SOIL AMENDMENT WITH CARPET ADHESIVE GRANULES

Abstract:

Methods of amending soil to improve porosity and reduce compaction are provided. The method includes providing a carpet product. The method further includes separating the carpet product into fiber and granules. The method also includes adding the granules to the soil. The method can also include impacting the carpet product with a rotary impact separator. The method can also include impacting the carpet product with a hammer mill.


Publication Number: US20190078018

Publication Date: 2019-03-14

Application Number: 16130972

Applicant Date: 2018-09-13

International Class:

    C09K 17/48

    B29B 9/06

    C05G 3/00

    C05G 3/04

    C05D 3/02

Inventors: Stephen Carl Paspek Joseph Edward Bork Alan Fredrick Schroeder

Inventors Address: Broadview Heights,OH,US Westlake,OH,US Cleveland,OH,US

Applicators: Broadview Group International, LLC

Applicators Address: Brook Park OH US

Assignee:


Claims:

1. A method of amending soil to improve porosity and reduce compaction comprising:providing a carpet product;separating the carpet product into fiber and granules;adding the granules to the soil.

2. The method of claim 1, wherein the granules are added to one or more of an arena, a track, a show grounds, or a field.

3. The method of claim 1, wherein the granules are added to an area which is one or more of existing turf or seeded to grow turf.

4. The method of claim 1, wherein the granules comprise between about 0.1 to about 50 volume percent of the amended soil mixture.

5. The method of claim 1, wherein after separating the carpet product into fiber and granules, screening the granules to remove 50% or more of the granules having a size that is less than about 100 microns.

6. The method of claim 1, wherein prior to adding the granules to the soil, treating the granules with a cationic, anionic, or non-ionic surfactant.

7. The method of claim 1, wherein prior to adding the granules to the soil, admixing the granules with one or more of a grass seed or a fertilizer blend.

8. The method of claim 1, wherein the granules are used as a carrier for one or more of a fertilizer, a pesticide, a herbicide, or a fragrance.

9. A method of amending soil to improve porosity and reduce compaction comprising:providing a carpet product;impacting the carpet product with a hammer mill;after impacting the carpet product, delivering the carpet product to a screen;separating the carpet product into fiber and granules; andadding the granules to the soil.

10. The method of claim 9, wherein the granules comprise between about 0.1 to about 50 volume percent of the amended soil mixture.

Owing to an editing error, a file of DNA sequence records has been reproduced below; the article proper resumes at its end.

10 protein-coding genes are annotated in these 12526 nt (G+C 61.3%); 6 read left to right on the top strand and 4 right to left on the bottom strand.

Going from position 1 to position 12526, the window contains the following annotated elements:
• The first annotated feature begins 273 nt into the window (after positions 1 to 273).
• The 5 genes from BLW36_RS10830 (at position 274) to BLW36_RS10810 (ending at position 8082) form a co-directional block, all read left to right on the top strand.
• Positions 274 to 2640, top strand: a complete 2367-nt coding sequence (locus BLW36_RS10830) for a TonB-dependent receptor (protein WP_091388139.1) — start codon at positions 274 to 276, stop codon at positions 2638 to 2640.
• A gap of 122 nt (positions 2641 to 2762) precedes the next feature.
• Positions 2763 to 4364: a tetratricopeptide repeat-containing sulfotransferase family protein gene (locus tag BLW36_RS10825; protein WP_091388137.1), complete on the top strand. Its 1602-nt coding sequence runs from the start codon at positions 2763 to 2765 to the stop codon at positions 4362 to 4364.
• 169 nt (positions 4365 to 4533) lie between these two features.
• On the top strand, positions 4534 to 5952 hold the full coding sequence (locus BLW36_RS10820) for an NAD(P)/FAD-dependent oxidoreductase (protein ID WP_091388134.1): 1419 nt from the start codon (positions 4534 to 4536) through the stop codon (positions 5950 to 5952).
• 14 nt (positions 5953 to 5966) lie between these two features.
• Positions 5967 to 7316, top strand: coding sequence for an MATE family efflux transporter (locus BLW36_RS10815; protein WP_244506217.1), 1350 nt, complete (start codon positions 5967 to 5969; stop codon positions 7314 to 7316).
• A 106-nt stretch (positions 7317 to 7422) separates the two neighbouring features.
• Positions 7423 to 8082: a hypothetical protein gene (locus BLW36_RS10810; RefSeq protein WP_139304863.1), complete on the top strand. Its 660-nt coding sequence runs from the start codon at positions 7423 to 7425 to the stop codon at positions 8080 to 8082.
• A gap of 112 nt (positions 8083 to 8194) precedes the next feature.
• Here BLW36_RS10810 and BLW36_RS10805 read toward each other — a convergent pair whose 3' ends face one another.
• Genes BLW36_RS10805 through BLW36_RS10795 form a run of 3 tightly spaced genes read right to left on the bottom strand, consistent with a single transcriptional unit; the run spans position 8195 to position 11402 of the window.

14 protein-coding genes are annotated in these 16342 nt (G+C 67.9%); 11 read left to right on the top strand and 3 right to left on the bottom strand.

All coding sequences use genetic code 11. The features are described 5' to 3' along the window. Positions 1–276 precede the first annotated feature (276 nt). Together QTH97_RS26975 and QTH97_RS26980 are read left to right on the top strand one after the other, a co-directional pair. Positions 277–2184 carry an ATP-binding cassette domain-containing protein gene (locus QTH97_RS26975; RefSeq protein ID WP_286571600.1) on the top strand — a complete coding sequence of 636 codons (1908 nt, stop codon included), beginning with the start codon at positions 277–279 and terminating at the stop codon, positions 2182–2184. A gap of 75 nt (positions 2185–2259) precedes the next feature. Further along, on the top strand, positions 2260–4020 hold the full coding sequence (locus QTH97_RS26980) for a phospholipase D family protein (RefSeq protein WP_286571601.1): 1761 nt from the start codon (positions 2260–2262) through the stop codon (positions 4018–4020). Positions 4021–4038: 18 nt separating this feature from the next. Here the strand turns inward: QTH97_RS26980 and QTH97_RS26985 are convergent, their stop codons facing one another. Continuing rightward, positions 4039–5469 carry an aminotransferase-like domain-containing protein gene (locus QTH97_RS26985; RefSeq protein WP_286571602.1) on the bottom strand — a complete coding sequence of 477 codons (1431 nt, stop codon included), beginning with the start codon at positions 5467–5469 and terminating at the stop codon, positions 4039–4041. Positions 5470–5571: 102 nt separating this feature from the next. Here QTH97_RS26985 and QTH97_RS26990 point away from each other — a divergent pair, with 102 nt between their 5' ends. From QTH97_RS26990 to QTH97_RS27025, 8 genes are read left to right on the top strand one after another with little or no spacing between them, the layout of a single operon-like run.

11. The method of claim 9, wherein after separating the carpet product into fiber and granules, screening the granules to remove 50% or more of the granules having a size that is less than about 100 microns.

12. The method of claim 9, wherein prior to adding the granules to the soil, treating the granules with a cationic, anionic, or non-ionic surfactant.

13. The method of claim 9, wherein prior to adding the granules to the soil, admixing the granules with one or more of a grass seed or a fertilizer blend.

14. The method of claim 9, wherein the granules are used as a carrier for one or more of a fertilizer, a pesticide, a herbicide, or a fragrance.

15. A method of amending soil to improve porosity and reduce compaction comprising:providing a carpet product;impacting the carpet product with a rotary impact separator;separating the carpet product into fiber and granules; andadding the granules to the soil.

16. The method of claim 15, wherein the granules comprise between about 0.1 to about 50 volume percent of the amended soil mixture.

17. The method of claim 15, wherein after separating the carpet product into fiber and granules, screening the granules to remove 50% or more of the granules having a size that is less than about 100 microns.

18. The method of claim 15, wherein prior to adding the granules to the soil, treating the granules with a cationic, anionic, or non-ionic surfactant.

19. The method of claim 15, wherein prior to adding the granules to the soil, admixing the granules with one or more of a grass seed or a fertilizer blend.

20. The method of claim 15, wherein the granules are used as a carrier for one or more of a fertilizer, a pesticide, a herbicide, or a fragrance.

Descriptions:

CROSS-REFERENCE TO RELATED APPLICATIONS

This application claims the benefit of priority of U.S. Provisional Patent Application No. 62/557,805, titled SOIL AMENDMENT WITH CARPET ADHESIVE GRANULES, filed on Sep. 13, 2017, the entire disclosure of which is hereby incorporated by reference.

FIELD